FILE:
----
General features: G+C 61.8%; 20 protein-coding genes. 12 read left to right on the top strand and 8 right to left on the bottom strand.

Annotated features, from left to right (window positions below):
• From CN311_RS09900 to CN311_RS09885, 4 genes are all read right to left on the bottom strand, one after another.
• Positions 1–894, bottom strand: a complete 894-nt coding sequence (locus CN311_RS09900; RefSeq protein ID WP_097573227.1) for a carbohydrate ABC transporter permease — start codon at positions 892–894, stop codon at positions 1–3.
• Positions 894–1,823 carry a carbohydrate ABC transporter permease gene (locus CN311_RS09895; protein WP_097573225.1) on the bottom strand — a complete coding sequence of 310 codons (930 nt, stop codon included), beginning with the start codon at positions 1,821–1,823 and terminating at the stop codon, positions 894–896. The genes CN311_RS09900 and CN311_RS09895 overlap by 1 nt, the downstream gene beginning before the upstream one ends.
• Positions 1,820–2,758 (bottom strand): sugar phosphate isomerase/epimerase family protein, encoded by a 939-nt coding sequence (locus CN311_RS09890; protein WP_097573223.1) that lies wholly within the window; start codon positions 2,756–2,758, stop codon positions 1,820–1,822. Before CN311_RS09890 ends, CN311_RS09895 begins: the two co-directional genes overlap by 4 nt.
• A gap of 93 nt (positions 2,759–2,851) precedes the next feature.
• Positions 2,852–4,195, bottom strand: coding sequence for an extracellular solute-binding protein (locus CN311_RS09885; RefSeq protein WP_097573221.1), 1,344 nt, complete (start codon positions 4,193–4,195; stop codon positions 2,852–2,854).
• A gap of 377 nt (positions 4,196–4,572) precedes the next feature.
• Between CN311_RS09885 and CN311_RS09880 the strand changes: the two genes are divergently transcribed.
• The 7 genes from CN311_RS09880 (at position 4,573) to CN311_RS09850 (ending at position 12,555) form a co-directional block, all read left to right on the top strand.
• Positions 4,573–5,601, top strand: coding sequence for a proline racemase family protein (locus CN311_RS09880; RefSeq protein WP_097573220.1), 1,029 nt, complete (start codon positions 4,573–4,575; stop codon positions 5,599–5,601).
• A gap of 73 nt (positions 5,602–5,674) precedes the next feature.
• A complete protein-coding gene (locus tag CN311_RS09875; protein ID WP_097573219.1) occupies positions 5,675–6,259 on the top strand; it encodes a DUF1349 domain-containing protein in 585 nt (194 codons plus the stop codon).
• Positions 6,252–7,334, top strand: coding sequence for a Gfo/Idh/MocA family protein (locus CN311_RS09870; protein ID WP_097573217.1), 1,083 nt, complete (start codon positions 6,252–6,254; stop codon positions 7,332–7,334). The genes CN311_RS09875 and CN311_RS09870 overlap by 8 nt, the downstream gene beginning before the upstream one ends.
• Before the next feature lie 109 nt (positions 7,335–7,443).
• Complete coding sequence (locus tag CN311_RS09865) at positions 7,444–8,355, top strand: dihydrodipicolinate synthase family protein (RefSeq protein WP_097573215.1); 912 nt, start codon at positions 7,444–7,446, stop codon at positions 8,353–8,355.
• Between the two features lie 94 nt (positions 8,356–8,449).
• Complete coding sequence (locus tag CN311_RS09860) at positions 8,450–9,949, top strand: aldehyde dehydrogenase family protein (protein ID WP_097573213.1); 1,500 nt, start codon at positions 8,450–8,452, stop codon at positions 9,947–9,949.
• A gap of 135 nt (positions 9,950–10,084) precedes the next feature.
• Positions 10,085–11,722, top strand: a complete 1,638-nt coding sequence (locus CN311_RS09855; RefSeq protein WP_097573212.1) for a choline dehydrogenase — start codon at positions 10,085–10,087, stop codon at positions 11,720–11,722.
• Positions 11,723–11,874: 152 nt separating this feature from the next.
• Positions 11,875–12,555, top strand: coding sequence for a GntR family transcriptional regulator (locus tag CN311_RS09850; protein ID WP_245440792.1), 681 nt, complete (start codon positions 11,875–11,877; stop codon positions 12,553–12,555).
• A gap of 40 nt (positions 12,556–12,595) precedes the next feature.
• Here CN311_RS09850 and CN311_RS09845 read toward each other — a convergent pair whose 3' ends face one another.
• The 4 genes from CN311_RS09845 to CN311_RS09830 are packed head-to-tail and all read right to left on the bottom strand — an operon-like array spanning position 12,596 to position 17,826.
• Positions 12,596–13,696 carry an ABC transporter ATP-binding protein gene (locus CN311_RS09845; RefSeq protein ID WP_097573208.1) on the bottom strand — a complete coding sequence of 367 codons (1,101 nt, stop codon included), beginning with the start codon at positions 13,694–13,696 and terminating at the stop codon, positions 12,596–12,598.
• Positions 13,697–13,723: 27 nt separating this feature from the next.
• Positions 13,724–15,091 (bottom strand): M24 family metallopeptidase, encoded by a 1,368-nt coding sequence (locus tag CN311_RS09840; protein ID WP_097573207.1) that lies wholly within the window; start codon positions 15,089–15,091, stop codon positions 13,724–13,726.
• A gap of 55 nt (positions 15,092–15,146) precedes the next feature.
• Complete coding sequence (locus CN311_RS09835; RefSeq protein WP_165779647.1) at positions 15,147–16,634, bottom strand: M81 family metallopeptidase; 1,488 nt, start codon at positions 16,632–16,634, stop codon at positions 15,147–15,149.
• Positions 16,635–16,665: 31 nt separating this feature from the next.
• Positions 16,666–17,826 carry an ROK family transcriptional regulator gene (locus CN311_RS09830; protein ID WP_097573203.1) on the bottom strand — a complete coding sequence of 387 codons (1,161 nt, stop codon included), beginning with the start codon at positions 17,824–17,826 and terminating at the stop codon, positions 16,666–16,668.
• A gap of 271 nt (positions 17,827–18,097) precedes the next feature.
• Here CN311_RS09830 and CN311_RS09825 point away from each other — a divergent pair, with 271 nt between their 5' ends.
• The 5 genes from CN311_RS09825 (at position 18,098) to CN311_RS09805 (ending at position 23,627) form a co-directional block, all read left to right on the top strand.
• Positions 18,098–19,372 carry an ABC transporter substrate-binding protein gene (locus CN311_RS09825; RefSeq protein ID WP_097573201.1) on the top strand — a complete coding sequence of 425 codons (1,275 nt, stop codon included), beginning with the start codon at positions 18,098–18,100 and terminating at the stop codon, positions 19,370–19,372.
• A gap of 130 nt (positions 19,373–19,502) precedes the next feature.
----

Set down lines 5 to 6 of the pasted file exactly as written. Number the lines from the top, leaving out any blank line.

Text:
• Positions 894–1,823 carry a carbohydrate ABC transporter permease gene (locus CN311_RS09895; protein WP_097573225.1) on the bottom strand — a complete coding sequence of 310 codons (930 nt, stop codon included), beginning with the start codon at positions 1,821–1,823 and terminating at the stop codon, positions 894–896. The genes CN311_RS09900 and CN311_RS09895 overlap by 1 nt, the downstream gene beginning before the upstream one ends.
• Positions 1,820–2,758 (bottom strand): sugar phosphate isomerase/epimerase family protein, encoded by a 939-nt coding sequence (locus CN311_RS09890; protein WP_097573223.1) that lies wholly within the window; start codon positions 2,756–2,758, stop codon positions 1,820–1,822. Before CN311_RS09890 ends, CN311_RS09895 begins: the two co-directional genes overlap by 4 nt.